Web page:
Information Systems and Technology Management Group
Find out about the IS&TM Group at Sussex.
About the group
The Information Systems and Technology Management (IS&TM) Group conducts world-leading research that aims to advance academic debates and shape management practice and policy.
We have expertise in a wide range of sectors including healthcare and education.
Our projects are multidisciplinary in nature, drawing from various fields such as Science and Technology Studies, sociology, employment studies, innovation studies and policy.
Themes of research
The research is organised around the following four themes:
Innovation and digital business strategy
This theme examines various phenomena at the intersection of technological innovation and business strategy in today’s digitalisation era with a particular interest in the relevance and commercialisation of academic research in this domain.
We also explore the managerial challenges (for example, risks) of the IT projects aimed at implementing digital strategies.
Technology, work and organisations
This theme explores the co-constitutive relationship between organisations, work and technology.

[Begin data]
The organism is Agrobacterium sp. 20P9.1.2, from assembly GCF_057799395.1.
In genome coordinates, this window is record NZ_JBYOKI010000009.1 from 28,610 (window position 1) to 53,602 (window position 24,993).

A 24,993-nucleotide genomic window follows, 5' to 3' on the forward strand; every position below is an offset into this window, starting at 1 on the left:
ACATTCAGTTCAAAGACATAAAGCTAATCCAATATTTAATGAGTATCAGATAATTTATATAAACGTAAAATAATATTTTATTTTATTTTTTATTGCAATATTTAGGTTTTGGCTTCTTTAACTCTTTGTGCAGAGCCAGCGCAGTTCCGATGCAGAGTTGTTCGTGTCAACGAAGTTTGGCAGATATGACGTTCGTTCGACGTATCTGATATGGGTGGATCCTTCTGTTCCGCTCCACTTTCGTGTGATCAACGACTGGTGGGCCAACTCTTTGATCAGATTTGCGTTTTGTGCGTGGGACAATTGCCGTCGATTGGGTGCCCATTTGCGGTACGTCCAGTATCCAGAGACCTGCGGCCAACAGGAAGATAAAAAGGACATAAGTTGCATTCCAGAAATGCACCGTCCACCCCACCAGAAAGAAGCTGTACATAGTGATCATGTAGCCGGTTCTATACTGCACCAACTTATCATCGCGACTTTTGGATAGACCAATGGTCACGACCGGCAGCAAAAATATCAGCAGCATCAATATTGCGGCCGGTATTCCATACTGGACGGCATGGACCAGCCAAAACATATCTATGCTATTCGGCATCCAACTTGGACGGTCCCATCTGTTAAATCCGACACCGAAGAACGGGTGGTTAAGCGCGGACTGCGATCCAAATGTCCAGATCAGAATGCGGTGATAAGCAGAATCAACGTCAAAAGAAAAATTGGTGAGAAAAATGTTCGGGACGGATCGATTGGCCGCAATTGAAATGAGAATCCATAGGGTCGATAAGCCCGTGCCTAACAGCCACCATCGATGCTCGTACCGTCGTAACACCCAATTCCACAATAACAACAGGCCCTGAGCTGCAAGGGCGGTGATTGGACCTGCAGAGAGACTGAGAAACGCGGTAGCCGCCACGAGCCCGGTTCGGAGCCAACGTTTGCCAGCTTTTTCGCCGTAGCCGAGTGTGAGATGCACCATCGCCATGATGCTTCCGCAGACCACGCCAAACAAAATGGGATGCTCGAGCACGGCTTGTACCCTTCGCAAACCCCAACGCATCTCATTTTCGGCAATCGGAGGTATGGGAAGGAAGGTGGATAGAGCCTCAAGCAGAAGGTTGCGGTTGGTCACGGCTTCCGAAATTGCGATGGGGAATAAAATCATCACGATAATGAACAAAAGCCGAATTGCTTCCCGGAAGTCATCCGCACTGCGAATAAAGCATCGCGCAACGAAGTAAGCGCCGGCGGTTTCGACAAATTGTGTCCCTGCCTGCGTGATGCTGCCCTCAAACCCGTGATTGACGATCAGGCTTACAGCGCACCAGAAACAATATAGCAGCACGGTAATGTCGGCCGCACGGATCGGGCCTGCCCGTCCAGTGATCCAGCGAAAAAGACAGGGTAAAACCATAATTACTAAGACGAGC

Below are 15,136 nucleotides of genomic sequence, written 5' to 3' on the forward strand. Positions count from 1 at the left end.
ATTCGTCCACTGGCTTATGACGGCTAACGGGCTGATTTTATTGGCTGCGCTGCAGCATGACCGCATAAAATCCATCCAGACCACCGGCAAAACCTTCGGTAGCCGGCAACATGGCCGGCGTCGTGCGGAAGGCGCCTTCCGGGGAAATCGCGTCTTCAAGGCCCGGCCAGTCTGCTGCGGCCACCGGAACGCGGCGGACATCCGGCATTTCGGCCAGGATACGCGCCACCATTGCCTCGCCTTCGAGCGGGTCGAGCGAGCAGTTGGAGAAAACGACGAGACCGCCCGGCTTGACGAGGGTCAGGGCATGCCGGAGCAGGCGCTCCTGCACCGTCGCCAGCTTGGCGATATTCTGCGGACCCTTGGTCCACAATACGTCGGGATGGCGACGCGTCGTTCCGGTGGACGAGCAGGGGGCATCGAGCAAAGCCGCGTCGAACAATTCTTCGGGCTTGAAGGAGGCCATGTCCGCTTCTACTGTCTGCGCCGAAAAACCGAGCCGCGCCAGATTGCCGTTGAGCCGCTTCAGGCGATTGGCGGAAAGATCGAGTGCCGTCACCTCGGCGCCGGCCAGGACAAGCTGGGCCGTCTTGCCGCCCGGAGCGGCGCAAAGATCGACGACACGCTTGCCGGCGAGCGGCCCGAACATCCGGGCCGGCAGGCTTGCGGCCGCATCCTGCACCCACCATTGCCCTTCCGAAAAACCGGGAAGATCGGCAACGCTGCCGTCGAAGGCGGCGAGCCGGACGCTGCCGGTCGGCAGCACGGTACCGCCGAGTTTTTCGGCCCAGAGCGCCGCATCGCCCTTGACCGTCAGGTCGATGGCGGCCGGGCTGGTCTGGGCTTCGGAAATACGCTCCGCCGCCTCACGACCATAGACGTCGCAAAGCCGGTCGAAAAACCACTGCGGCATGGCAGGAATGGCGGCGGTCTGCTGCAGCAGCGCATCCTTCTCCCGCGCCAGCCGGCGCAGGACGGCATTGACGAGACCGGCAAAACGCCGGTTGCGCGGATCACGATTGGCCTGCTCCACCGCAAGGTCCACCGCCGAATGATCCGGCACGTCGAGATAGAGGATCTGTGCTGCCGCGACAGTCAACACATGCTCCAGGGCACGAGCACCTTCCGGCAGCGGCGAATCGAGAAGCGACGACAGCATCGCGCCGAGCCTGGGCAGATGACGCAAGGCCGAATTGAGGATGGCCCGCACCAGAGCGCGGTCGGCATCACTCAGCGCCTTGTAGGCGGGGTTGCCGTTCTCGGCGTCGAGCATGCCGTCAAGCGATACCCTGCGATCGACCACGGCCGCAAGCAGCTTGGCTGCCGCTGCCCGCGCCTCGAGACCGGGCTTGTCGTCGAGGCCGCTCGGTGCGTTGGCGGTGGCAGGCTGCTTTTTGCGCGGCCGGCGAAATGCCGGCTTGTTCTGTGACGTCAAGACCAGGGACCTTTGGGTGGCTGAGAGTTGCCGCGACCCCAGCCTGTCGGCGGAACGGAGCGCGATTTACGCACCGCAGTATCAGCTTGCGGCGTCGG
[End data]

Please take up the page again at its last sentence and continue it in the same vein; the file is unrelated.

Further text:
We are interested in studying work in virtual settings (e.g. teams, organisations, platforms), for example, looking at the different skills that are needed when people collaborate online.
The group also studies the consequences of technology on how (professional) work is organised with specific emphasis on how technology’s power plays out with human agency and autonomy.
Innovative qualitative methodologies
This theme involves work looking at new innovative methodological approaches afforded by new technology as well as critical methodological perspectives that concern the study of technology (for instance, its evaluation).
For example, the theme includes studies advancing video methodology in the field of management by unpacking the paradoxical nature of the relationship between the researcher and the researched in the context of participatory video research.
Technology, practices and policy
This theme takes a practice-based perspective to discuss the theoretical and policy implications from the introduction and adoption of technological artefacts in everyday lives.
For example, the group explores how a range of medical and health technologies condition evolution in medical practice and how they afford changes in health identities and in everyday clinical practices.
- Katerina Antonopoulou – Lecturer in Information Systems
- Petros Chamakiotis – Lecturer in Information Systems
- Mohammad Moeini Aghkariz – Lecturer in Information Systems
- Piera Morlacchi – Senior Lecturer in Entrepreneurship and Organisation Studies
- Dimitra Petrakaki – Reader in Information Systems
- Dagmara Weckowska – Lecturer In Business and Innovation.